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Psalms 14:1

Context
Psalm 14 1 

For the music director; by David.

14:1 Fools say to themselves, 2  “There is no God.” 3 

They sin and commit evil deeds; 4 

none of them does what is right. 5 

Psalms 53:1

Context
Psalm 53 6 

For the music director; according to the machalath style; 7  a well-written song 8  by David.

53:1 Fools say to themselves, 9  “There is no God.” 10 

They sin and commit evil deeds; 11 

none of them does what is right. 12 

Psalms 92:6

Context

92:6 The spiritually insensitive do not recognize this;

the fool does not understand this. 13 

1 sn Psalm 14. The psalmist observes that the human race is morally corrupt. Evildoers oppress God’s people, but the psalmist is confident of God’s protection and anticipates a day when God will vindicate Israel.

2 tn Heb “a fool says in his heart.” The singular is used here in a collective or representative sense; the typical fool is envisioned.

3 sn “There is no God.” The statement is probably not a philosophical assertion that God does not exist, but rather a confident affirmation that God is unconcerned about how men live morally and ethically (see Ps 10:4, 11).

4 tn Heb “they act corruptly, they make a deed evil.” The verbs describe the typical behavior of the wicked. The subject of the plural verbs is “sons of man” (v. 2). The entire human race is characterized by sinful behavior. This practical atheism – living as if there is no God who will hold them accountable for their actions – makes them fools, for one of the earmarks of folly is to fail to anticipate the long range consequences of one’s behavior.

5 tn Heb “there is none that does good.”

6 sn Psalm 53. This psalm is very similar to Ps 14. The major difference comes in v. 5, which corresponds to, but differs quite a bit from, Ps 14:5-6, and in the use of the divine name. Ps 14 uses “the Lord” (יְהוָה, yÿhvah, “Yahweh”) in vv. 2a, 4, 6, and 7, while Ps 53 employs “God” (אֱלֹהִים, ’elohim) throughout, as one might expect in Pss 42-83, where the name “Yahweh” is relatively infrequent. The psalmist observes that the human race is morally corrupt. Evildoers oppress God’s people, but the psalmist is confident of God’s protection and anticipates a day when God will vindicate Israel.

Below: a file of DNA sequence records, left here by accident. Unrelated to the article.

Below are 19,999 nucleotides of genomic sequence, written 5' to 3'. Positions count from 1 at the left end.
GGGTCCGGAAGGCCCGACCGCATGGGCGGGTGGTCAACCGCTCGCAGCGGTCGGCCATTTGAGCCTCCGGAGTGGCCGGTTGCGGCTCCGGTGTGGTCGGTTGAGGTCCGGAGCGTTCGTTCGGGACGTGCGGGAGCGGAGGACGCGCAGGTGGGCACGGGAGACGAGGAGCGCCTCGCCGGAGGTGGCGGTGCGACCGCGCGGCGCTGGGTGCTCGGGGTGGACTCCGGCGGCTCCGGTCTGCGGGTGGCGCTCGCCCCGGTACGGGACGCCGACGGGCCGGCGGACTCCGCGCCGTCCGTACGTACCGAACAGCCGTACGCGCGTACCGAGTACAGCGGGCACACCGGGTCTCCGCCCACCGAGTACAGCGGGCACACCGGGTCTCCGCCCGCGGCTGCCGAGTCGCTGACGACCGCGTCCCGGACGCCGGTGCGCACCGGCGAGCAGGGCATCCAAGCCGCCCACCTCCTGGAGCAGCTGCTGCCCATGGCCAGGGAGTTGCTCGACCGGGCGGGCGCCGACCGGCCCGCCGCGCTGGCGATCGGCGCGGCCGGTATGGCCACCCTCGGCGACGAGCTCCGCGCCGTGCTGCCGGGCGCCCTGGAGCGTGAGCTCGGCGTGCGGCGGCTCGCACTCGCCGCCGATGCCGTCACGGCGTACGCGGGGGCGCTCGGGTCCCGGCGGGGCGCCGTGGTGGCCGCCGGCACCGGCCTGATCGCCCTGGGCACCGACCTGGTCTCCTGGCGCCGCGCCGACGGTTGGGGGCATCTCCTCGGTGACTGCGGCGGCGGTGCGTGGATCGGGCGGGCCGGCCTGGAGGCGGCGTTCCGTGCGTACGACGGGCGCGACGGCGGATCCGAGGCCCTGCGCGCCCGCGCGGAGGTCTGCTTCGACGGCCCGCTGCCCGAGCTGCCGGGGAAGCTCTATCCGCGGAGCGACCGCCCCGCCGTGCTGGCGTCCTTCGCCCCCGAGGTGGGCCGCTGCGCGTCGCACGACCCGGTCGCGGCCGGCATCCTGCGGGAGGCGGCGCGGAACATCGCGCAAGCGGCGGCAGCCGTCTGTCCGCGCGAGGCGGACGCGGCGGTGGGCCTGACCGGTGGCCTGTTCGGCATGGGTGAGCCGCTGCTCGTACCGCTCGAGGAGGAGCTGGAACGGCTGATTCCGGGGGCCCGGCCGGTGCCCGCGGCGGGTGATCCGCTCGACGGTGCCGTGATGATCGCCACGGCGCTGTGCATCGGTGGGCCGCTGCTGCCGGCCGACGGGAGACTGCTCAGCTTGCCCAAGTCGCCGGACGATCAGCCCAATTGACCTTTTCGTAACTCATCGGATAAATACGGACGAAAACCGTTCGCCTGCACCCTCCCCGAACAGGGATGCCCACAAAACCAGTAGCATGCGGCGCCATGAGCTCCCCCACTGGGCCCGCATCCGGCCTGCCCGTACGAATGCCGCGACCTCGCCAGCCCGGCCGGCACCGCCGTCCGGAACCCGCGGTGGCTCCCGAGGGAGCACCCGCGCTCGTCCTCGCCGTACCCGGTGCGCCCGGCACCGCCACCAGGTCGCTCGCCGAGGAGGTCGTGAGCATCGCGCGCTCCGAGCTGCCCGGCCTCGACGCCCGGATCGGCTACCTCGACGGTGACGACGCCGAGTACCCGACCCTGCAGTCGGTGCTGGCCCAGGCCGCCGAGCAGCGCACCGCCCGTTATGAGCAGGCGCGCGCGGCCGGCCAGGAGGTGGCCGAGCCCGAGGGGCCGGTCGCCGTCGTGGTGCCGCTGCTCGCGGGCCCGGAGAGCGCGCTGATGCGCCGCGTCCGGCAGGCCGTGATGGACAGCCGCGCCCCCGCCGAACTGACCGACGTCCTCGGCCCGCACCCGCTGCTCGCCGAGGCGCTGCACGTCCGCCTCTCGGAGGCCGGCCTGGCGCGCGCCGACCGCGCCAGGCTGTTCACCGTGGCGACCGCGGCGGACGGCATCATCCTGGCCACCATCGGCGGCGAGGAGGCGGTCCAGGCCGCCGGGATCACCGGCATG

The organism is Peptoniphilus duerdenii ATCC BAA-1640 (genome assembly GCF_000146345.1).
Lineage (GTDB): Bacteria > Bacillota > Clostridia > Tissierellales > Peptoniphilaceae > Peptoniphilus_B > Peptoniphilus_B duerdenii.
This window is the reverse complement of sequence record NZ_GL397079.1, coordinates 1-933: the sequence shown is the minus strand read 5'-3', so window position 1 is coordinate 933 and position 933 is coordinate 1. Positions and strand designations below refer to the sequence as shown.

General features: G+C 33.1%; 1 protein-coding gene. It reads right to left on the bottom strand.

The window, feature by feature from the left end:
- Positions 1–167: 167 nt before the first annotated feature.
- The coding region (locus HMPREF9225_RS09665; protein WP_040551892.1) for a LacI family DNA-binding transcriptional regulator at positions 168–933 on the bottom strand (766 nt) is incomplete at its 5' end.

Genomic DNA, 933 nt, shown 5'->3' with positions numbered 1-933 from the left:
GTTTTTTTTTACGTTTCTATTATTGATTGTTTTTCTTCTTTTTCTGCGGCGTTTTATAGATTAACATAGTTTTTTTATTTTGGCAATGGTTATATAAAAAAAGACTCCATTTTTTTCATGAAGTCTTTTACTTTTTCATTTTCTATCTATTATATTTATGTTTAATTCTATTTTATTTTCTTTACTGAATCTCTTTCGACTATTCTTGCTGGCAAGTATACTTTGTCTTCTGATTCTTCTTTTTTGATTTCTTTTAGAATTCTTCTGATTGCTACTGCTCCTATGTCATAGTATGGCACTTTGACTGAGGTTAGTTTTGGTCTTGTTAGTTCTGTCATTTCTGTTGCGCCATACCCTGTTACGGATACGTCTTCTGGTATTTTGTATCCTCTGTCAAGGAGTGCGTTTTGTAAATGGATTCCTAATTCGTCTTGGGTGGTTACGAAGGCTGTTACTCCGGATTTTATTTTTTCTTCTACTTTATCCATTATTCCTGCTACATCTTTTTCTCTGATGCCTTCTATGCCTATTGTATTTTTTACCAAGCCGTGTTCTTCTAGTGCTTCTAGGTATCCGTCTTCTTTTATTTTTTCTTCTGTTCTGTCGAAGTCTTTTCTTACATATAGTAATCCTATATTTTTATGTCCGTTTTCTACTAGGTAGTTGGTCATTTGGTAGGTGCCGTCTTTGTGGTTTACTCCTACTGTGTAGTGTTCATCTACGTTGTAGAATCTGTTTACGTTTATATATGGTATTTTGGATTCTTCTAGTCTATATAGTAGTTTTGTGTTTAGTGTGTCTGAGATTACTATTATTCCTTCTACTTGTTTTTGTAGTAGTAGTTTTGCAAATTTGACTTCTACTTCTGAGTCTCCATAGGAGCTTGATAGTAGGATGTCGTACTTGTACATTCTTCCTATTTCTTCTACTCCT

7 tn The meaning of the Hebrew term מָחֲלַת (makhalat, “machalath”) is uncertain; perhaps it refers to a particular style of music, a tune title, or a musical instrument. The term also appears in the heading of Ps 88.

8 tn The meaning of the Hebrew term מַשְׂכִּיל (maskil) is uncertain. See the note on the phrase “well-written song” in the superscription of Ps 52.

9 tn Heb “a fool says in his heart.” The singular is used here in a collective or representative sense; the typical fool is envisioned.

10 sn There is no God. This statement is probably not a philosophical assertion that God does not exist, but rather a confident affirmation that he is unconcerned about how men live morally and ethically (see Ps 10:4, 11).

11 tn Heb “they act corruptly, they do evil [with] injustice.” Ps 14:1 has עֲלִילָה (’alilah, “a deed”) instead of עָוֶל (’aval, “injustice”). The verbs describe the typical behavior of the wicked. The subject of the plural verbs is “sons of man” (v. 2). The entire human race is characterized by sinful behavior. This practical atheism – living as if there is no God who will hold them accountable for their actions – makes them fools, for one of the earmarks of folly is to fail to anticipate the long range consequences of one’s behavior.

12 tn Heb “there is none that does good.”

13 tn Heb “the brutish man does not know, and the fool does not understand this.” The adjective בַּעַר (baar, “brutish”) refers to spiritual insensitivity, not mere lack of intelligence or reasoning ability (see Pss 49:10; 73:22; Prov 12:1; 30:2, as well as the use of the related verb in Ps 94:8).



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